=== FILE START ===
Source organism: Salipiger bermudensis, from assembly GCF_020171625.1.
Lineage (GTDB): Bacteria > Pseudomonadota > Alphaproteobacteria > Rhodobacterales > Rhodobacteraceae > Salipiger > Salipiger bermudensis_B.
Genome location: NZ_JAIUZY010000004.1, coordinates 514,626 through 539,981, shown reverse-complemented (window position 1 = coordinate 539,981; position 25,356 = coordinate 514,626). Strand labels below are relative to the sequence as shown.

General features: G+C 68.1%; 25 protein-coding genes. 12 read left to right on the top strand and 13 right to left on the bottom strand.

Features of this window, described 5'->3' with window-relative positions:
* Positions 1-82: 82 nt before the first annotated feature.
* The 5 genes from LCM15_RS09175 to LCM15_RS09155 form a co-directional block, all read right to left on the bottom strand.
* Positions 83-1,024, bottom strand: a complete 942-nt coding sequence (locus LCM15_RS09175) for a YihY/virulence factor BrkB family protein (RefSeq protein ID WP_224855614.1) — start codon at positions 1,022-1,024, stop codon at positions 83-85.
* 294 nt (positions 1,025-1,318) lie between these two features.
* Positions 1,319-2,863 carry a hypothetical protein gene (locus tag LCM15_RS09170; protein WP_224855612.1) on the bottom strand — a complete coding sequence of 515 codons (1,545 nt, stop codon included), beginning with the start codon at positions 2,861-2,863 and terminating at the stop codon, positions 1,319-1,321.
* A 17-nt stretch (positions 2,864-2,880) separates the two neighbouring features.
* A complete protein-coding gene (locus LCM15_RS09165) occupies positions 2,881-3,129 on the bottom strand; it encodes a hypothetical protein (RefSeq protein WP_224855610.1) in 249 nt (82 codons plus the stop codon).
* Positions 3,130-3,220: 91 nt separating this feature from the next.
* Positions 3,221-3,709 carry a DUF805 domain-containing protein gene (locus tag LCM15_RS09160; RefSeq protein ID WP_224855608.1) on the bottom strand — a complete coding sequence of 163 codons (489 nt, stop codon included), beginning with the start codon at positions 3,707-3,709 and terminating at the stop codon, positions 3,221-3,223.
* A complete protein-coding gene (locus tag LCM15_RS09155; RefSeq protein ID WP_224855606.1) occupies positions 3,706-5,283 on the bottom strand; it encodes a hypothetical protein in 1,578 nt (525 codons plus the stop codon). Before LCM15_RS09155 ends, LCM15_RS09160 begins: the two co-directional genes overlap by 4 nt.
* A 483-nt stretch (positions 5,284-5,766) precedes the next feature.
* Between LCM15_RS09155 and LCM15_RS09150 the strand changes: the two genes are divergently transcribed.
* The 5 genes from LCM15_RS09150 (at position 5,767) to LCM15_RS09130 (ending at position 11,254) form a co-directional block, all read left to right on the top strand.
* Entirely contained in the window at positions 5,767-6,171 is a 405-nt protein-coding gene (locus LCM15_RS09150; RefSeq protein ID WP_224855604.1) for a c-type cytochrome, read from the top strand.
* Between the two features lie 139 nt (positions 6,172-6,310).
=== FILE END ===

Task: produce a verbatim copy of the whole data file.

Source organism: Salipiger bermudensis, from assembly GCF_020171625.1.
Lineage (GTDB): Bacteria > Pseudomonadota > Alphaproteobacteria > Rhodobacterales > Rhodobacteraceae > Salipiger > Salipiger bermudensis_B.
Genome location: NZ_JAIUZY010000004.1, coordinates 514,626 through 539,981, shown reverse-complemented (window position 1 = coordinate 539,981; position 25,356 = coordinate 514,626). Strand labels below are relative to the sequence as shown.

General features: G+C 68.1%; 25 protein-coding genes. 12 read left to right on the top strand and 13 right to left on the bottom strand.

Features of this window, described 5'->3' with window-relative positions:
* Positions 1-82: 82 nt before the first annotated feature.
* The 5 genes from LCM15_RS09175 to LCM15_RS09155 form a co-directional block, all read right to left on the bottom strand.
* Positions 83-1,024, bottom strand: a complete 942-nt coding sequence (locus LCM15_RS09175) for a YihY/virulence factor BrkB family protein (RefSeq protein ID WP_224855614.1) — start codon at positions 1,022-1,024, stop codon at positions 83-85.
* 294 nt (positions 1,025-1,318) lie between these two features.
* Positions 1,319-2,863 carry a hypothetical protein gene (locus tag LCM15_RS09170; protein WP_224855612.1) on the bottom strand — a complete coding sequence of 515 codons (1,545 nt, stop codon included), beginning with the start codon at positions 2,861-2,863 and terminating at the stop codon, positions 1,319-1,321.
* A 17-nt stretch (positions 2,864-2,880) separates the two neighbouring features.
* A complete protein-coding gene (locus LCM15_RS09165) occupies positions 2,881-3,129 on the bottom strand; it encodes a hypothetical protein (RefSeq protein WP_224855610.1) in 249 nt (82 codons plus the stop codon).
* Positions 3,130-3,220: 91 nt separating this feature from the next.
* Positions 3,221-3,709 carry a DUF805 domain-containing protein gene (locus tag LCM15_RS09160; RefSeq protein ID WP_224855608.1) on the bottom strand — a complete coding sequence of 163 codons (489 nt, stop codon included), beginning with the start codon at positions 3,707-3,709 and terminating at the stop codon, positions 3,221-3,223.
* A complete protein-coding gene (locus tag LCM15_RS09155; RefSeq protein ID WP_224855606.1) occupies positions 3,706-5,283 on the bottom strand; it encodes a hypothetical protein in 1,578 nt (525 codons plus the stop codon). Before LCM15_RS09155 ends, LCM15_RS09160 begins: the two co-directional genes overlap by 4 nt.
* A 483-nt stretch (positions 5,284-5,766) precedes the next feature.
* Between LCM15_RS09155 and LCM15_RS09150 the strand changes: the two genes are divergently transcribed.
* The 5 genes from LCM15_RS09150 (at position 5,767) to LCM15_RS09130 (ending at position 11,254) form a co-directional block, all read left to right on the top strand.
* Entirely contained in the window at positions 5,767-6,171 is a 405-nt protein-coding gene (locus LCM15_RS09150; RefSeq protein ID WP_224855604.1) for a c-type cytochrome, read from the top strand.
* Between the two features lie 139 nt (positions 6,172-6,310).